Leading Article: Poor Tories, poor democracy

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The Independent Online
THE DIRE state of Tory finances, detailed today by an Independent investigation, is much more than a crisis for the Conservatives. It threatens democracy. The virtual bankruptcy of Britain's governing party leaves administration of the country prey to unsavoury and unaccountable influences.

Party officials are increasingly concerned at cutbacks in donations from once-loyal big businesses and impoverished constituency organisations. Finance managers in Central Office will inevitably feel tempted to take money from whoever will pay off the overdraft. Furthermore, opinion polls indicate that the Conservatives will feel obliged to stage a massive publicity campaign to try to stave off defeat at the next general election. Given that pressure, fund-raisers will find it ever more difficult to be scrupulous.

Worse still, voters are unlikely to learn the identity of all the donors whose generosity is needed to bail the Tories out. The electorate will not be supplied with a list of benefactors. Yet experience suggests that the pattern of contributions is a significant factor in the distribution of government patronage, knighthoods and expenditure.

In other words, the present situation is an invitation to corruption. The need for reform is now urgent. A first step must be to require disclosure by all political parties of funding sources. Only the names of individual donors should be exempt, to encourage the development of mass party membership.

No rule of disclosure exists for party funding, so information is acquired only by combing through hundreds of company accounts. Even this fails to provide a comprehensive picture. British companies are obliged to identify donations in their accounts, but overseas donors escape the requirement.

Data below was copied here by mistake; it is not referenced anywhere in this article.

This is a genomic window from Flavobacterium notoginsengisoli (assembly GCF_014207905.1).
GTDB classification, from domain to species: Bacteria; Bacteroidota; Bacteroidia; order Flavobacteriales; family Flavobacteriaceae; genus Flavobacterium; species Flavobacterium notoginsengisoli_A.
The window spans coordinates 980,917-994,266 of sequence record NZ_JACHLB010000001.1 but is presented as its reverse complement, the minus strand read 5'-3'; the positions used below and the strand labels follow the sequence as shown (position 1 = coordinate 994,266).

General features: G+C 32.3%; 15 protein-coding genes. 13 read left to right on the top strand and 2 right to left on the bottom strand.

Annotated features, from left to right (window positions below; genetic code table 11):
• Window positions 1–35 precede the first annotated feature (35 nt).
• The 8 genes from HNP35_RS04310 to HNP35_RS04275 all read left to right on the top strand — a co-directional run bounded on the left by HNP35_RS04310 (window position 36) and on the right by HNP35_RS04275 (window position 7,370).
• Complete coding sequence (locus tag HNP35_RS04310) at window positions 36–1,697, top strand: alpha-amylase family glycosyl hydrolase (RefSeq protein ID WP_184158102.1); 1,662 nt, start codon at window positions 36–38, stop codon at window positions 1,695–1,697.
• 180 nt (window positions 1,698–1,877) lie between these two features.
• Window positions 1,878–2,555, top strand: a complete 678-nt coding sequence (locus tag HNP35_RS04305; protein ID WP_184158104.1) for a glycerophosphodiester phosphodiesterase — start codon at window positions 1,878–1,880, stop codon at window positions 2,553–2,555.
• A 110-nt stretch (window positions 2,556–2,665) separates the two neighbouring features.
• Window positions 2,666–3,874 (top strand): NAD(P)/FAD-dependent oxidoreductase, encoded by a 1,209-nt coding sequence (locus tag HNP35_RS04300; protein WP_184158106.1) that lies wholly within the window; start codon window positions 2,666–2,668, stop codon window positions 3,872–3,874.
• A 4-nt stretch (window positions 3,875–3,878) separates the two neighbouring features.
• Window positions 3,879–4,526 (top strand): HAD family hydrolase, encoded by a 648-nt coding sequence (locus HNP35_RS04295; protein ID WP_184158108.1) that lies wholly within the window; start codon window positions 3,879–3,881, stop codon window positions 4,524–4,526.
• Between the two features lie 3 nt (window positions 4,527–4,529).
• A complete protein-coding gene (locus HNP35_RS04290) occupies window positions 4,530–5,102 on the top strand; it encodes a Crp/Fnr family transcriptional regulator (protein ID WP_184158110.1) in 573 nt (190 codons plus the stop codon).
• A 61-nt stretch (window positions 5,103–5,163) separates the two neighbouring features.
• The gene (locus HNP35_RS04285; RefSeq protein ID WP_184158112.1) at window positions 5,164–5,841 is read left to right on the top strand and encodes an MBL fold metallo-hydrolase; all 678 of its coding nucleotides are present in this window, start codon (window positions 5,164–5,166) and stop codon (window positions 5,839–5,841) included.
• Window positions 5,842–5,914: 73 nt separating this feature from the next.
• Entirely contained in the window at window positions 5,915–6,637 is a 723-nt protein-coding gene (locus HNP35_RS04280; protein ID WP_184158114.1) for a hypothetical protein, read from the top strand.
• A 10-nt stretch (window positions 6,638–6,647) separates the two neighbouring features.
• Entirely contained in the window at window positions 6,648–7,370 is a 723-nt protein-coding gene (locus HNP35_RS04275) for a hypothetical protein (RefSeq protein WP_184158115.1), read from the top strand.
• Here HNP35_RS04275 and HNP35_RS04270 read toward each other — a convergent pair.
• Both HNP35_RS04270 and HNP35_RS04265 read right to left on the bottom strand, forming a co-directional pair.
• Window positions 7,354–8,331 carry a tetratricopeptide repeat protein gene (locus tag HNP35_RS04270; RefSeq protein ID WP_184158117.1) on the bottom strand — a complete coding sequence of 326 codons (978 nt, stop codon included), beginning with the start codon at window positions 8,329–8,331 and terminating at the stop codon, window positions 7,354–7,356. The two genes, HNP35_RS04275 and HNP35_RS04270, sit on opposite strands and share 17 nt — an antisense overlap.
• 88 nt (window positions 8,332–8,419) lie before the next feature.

But greater candour from the parties themselves will not alone be enough to solve the problem. British political parties should be freed from their slavish reliance on large donors, be they the commercial interests that fund the Tories or the trade unions that bankroll Labour. In this endeavour, it may be necessary for the state to offer some financial support, perhaps by matching donations pound for pound.

Alternatively, public funds could be divided between the parties according to electoral strength. Better still would be tight controls on election campaign spending at a national level, as already exists for constituency battles. A ban on expensive advertising would further reduce the need to raise large sums of money.

These measures would force political parties back to canvassing on doorsteps, rather than through the post and advertisements. Parties would continue to enjoy plenty of publicity in the media and the freedom to make unedited appeals through party political broadcasts.

These developments would make for a more democratic, transparent political system, allaying suspicions that government policy is sometimes designed to return favours to donors. Until such change is instituted, no one can feel confident that the Tory party is not endangered by moral, as well as financial, bankruptcy.

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